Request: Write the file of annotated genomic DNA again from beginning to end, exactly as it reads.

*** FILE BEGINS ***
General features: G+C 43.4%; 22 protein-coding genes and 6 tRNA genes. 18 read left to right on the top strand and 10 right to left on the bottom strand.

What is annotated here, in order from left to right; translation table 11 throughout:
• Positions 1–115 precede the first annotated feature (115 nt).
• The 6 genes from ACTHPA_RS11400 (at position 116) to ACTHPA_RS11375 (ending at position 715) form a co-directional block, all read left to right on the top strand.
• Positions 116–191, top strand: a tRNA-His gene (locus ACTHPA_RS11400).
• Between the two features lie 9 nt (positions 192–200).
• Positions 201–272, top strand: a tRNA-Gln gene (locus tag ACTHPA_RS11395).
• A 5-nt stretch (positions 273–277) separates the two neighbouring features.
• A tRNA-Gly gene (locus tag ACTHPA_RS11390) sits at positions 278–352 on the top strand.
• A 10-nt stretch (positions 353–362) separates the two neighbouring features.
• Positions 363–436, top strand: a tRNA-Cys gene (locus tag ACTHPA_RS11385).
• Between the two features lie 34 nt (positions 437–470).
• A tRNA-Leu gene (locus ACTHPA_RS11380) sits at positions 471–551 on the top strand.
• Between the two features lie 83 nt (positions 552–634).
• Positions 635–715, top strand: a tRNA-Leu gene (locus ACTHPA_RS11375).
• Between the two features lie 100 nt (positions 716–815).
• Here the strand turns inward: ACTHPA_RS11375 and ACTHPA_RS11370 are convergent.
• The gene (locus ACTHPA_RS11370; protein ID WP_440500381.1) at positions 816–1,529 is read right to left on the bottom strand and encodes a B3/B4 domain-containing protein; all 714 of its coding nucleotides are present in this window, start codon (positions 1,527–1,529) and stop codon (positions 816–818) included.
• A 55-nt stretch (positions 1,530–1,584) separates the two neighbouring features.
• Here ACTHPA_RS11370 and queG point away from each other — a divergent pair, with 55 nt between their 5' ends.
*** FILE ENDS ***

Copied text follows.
General features: G+C 43.4%; 22 protein-coding genes and 6 tRNA genes. 18 read left to right on the top strand and 10 right to left on the bottom strand.

What is annotated here, in order from left to right; translation table 11 throughout:
• Positions 1–115 precede the first annotated feature (115 nt).
• The 6 genes from ACTHPA_RS11400 (at position 116) to ACTHPA_RS11375 (ending at position 715) form a co-directional block, all read left to right on the top strand.
• Positions 116–191, top strand: a tRNA-His gene (locus ACTHPA_RS11400).
• Between the two features lie 9 nt (positions 192–200).
• Positions 201–272, top strand: a tRNA-Gln gene (locus tag ACTHPA_RS11395).
• A 5-nt stretch (positions 273–277) separates the two neighbouring features.
• A tRNA-Gly gene (locus tag ACTHPA_RS11390) sits at positions 278–352 on the top strand.
• A 10-nt stretch (positions 353–362) separates the two neighbouring features.
• Positions 363–436, top strand: a tRNA-Cys gene (locus tag ACTHPA_RS11385).
• Between the two features lie 34 nt (positions 437–470).
• A tRNA-Leu gene (locus ACTHPA_RS11380) sits at positions 471–551 on the top strand.
• Between the two features lie 83 nt (positions 552–634).
• Positions 635–715, top strand: a tRNA-Leu gene (locus ACTHPA_RS11375).
• Between the two features lie 100 nt (positions 716–815).
• Here the strand turns inward: ACTHPA_RS11375 and ACTHPA_RS11370 are convergent.
• The gene (locus ACTHPA_RS11370; protein ID WP_440500381.1) at positions 816–1,529 is read right to left on the bottom strand and encodes a B3/B4 domain-containing protein; all 714 of its coding nucleotides are present in this window, start codon (positions 1,527–1,529) and stop codon (positions 816–818) included.
• A 55-nt stretch (positions 1,530–1,584) separates the two neighbouring features.
• Here ACTHPA_RS11370 and queG point away from each other — a divergent pair, with 55 nt between their 5' ends.